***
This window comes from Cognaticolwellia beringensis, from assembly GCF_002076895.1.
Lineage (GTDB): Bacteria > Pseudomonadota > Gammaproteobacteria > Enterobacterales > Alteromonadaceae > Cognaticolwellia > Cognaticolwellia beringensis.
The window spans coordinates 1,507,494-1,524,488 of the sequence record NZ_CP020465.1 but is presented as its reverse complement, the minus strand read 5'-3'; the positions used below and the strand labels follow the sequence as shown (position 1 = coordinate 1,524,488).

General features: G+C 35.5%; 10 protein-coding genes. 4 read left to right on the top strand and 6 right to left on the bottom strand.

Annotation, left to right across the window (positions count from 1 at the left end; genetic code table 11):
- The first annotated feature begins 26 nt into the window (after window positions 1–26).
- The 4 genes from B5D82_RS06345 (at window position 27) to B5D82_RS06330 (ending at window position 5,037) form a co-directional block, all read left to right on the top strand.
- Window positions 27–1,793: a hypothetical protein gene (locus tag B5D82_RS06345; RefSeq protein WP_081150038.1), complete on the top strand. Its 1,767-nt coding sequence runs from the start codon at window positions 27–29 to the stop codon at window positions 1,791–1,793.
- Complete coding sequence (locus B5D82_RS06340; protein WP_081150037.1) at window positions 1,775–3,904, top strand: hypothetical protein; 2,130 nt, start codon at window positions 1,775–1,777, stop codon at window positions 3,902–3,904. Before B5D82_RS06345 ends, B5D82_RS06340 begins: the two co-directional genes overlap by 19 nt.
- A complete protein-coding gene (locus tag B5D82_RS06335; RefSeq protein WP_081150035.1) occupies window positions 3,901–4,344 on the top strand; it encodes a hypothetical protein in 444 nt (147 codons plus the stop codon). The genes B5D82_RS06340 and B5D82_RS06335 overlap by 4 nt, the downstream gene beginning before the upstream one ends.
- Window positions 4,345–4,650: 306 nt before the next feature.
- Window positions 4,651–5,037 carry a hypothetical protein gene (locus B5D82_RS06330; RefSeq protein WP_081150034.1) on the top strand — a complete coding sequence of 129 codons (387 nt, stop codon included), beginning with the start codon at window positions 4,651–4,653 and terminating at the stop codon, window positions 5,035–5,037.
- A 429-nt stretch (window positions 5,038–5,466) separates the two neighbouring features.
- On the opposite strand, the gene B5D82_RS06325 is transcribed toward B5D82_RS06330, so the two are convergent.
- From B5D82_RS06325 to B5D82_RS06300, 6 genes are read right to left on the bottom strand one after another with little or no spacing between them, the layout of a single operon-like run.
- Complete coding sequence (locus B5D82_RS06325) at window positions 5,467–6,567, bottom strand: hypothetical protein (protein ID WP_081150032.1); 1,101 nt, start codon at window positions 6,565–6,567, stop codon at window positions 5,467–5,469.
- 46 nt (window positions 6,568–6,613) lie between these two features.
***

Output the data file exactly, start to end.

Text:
This window comes from Cognaticolwellia beringensis, from assembly GCF_002076895.1.
Lineage (GTDB): Bacteria > Pseudomonadota > Gammaproteobacteria > Enterobacterales > Alteromonadaceae > Cognaticolwellia > Cognaticolwellia beringensis.
The window spans coordinates 1,507,494-1,524,488 of the sequence record NZ_CP020465.1 but is presented as its reverse complement, the minus strand read 5'-3'; the positions used below and the strand labels follow the sequence as shown (position 1 = coordinate 1,524,488).

General features: G+C 35.5%; 10 protein-coding genes. 4 read left to right on the top strand and 6 right to left on the bottom strand.

Annotation, left to right across the window (positions count from 1 at the left end; genetic code table 11):
- The first annotated feature begins 26 nt into the window (after window positions 1–26).
- The 4 genes from B5D82_RS06345 (at window position 27) to B5D82_RS06330 (ending at window position 5,037) form a co-directional block, all read left to right on the top strand.
- Window positions 27–1,793: a hypothetical protein gene (locus tag B5D82_RS06345; RefSeq protein WP_081150038.1), complete on the top strand. Its 1,767-nt coding sequence runs from the start codon at window positions 27–29 to the stop codon at window positions 1,791–1,793.
- Complete coding sequence (locus B5D82_RS06340; protein WP_081150037.1) at window positions 1,775–3,904, top strand: hypothetical protein; 2,130 nt, start codon at window positions 1,775–1,777, stop codon at window positions 3,902–3,904. Before B5D82_RS06345 ends, B5D82_RS06340 begins: the two co-directional genes overlap by 19 nt.
- A complete protein-coding gene (locus tag B5D82_RS06335; RefSeq protein WP_081150035.1) occupies window positions 3,901–4,344 on the top strand; it encodes a hypothetical protein in 444 nt (147 codons plus the stop codon). The genes B5D82_RS06340 and B5D82_RS06335 overlap by 4 nt, the downstream gene beginning before the upstream one ends.
- Window positions 4,345–4,650: 306 nt before the next feature.
- Window positions 4,651–5,037 carry a hypothetical protein gene (locus B5D82_RS06330; RefSeq protein WP_081150034.1) on the top strand — a complete coding sequence of 129 codons (387 nt, stop codon included), beginning with the start codon at window positions 4,651–4,653 and terminating at the stop codon, window positions 5,035–5,037.
- A 429-nt stretch (window positions 5,038–5,466) separates the two neighbouring features.
- On the opposite strand, the gene B5D82_RS06325 is transcribed toward B5D82_RS06330, so the two are convergent.
- From B5D82_RS06325 to B5D82_RS06300, 6 genes are read right to left on the bottom strand one after another with little or no spacing between them, the layout of a single operon-like run.
- Complete coding sequence (locus B5D82_RS06325) at window positions 5,467–6,567, bottom strand: hypothetical protein (protein ID WP_081150032.1); 1,101 nt, start codon at window positions 6,565–6,567, stop codon at window positions 5,467–5,469.
- 46 nt (window positions 6,568–6,613) lie between these two features.